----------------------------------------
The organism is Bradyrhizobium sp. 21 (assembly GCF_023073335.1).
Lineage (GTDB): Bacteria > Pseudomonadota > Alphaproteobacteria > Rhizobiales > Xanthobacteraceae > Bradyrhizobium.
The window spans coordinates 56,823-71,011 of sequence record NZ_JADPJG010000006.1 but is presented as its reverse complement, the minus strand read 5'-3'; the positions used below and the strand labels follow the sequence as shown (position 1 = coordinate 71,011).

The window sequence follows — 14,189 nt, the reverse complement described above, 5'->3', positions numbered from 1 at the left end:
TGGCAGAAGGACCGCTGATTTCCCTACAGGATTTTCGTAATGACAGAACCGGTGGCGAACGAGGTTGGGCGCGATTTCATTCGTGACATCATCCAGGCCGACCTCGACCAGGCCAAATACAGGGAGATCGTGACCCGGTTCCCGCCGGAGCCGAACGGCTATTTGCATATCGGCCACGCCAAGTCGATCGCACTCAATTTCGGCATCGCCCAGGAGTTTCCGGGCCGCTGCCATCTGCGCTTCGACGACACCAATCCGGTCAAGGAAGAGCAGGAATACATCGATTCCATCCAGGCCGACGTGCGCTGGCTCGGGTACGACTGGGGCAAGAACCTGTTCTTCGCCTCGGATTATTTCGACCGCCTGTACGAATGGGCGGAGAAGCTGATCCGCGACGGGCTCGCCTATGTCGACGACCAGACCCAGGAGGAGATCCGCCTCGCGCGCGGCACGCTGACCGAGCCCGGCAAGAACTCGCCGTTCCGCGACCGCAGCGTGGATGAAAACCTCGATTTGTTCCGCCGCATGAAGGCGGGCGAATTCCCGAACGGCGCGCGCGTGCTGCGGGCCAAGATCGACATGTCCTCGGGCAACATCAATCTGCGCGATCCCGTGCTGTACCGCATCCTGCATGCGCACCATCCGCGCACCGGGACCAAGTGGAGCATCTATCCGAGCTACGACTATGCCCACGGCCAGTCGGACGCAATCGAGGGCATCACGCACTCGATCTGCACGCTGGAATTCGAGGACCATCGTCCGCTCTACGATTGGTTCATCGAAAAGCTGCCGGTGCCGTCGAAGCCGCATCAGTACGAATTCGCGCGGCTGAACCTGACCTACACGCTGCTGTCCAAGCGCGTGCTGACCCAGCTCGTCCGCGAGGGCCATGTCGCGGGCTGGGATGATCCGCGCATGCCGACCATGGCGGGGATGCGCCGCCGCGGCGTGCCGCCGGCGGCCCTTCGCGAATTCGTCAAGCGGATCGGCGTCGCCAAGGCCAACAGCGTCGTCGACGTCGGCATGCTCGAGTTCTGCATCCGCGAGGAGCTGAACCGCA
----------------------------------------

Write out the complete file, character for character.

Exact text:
The organism is Bradyrhizobium sp. 21 (assembly GCF_023073335.1).
Lineage (GTDB): Bacteria > Pseudomonadota > Alphaproteobacteria > Rhizobiales > Xanthobacteraceae > Bradyrhizobium.
The window spans coordinates 56,823-71,011 of sequence record NZ_JADPJG010000006.1 but is presented as its reverse complement, the minus strand read 5'-3'; the positions used below and the strand labels follow the sequence as shown (position 1 = coordinate 71,011).

The window sequence follows — 14,189 nt, the reverse complement described above, 5'->3', positions numbered from 1 at the left end:
TGGCAGAAGGACCGCTGATTTCCCTACAGGATTTTCGTAATGACAGAACCGGTGGCGAACGAGGTTGGGCGCGATTTCATTCGTGACATCATCCAGGCCGACCTCGACCAGGCCAAATACAGGGAGATCGTGACCCGGTTCCCGCCGGAGCCGAACGGCTATTTGCATATCGGCCACGCCAAGTCGATCGCACTCAATTTCGGCATCGCCCAGGAGTTTCCGGGCCGCTGCCATCTGCGCTTCGACGACACCAATCCGGTCAAGGAAGAGCAGGAATACATCGATTCCATCCAGGCCGACGTGCGCTGGCTCGGGTACGACTGGGGCAAGAACCTGTTCTTCGCCTCGGATTATTTCGACCGCCTGTACGAATGGGCGGAGAAGCTGATCCGCGACGGGCTCGCCTATGTCGACGACCAGACCCAGGAGGAGATCCGCCTCGCGCGCGGCACGCTGACCGAGCCCGGCAAGAACTCGCCGTTCCGCGACCGCAGCGTGGATGAAAACCTCGATTTGTTCCGCCGCATGAAGGCGGGCGAATTCCCGAACGGCGCGCGCGTGCTGCGGGCCAAGATCGACATGTCCTCGGGCAACATCAATCTGCGCGATCCCGTGCTGTACCGCATCCTGCATGCGCACCATCCGCGCACCGGGACCAAGTGGAGCATCTATCCGAGCTACGACTATGCCCACGGCCAGTCGGACGCAATCGAGGGCATCACGCACTCGATCTGCACGCTGGAATTCGAGGACCATCGTCCGCTCTACGATTGGTTCATCGAAAAGCTGCCGGTGCCGTCGAAGCCGCATCAGTACGAATTCGCGCGGCTGAACCTGACCTACACGCTGCTGTCCAAGCGCGTGCTGACCCAGCTCGTCCGCGAGGGCCATGTCGCGGGCTGGGATGATCCGCGCATGCCGACCATGGCGGGGATGCGCCGCCGCGGCGTGCCGCCGGCGGCCCTTCGCGAATTCGTCAAGCGGATCGGCGTCGCCAAGGCCAACAGCGTCGTCGACGTCGGCATGCTCGAGTTCTGCATCCGCGAGGAGCTGAACCGCA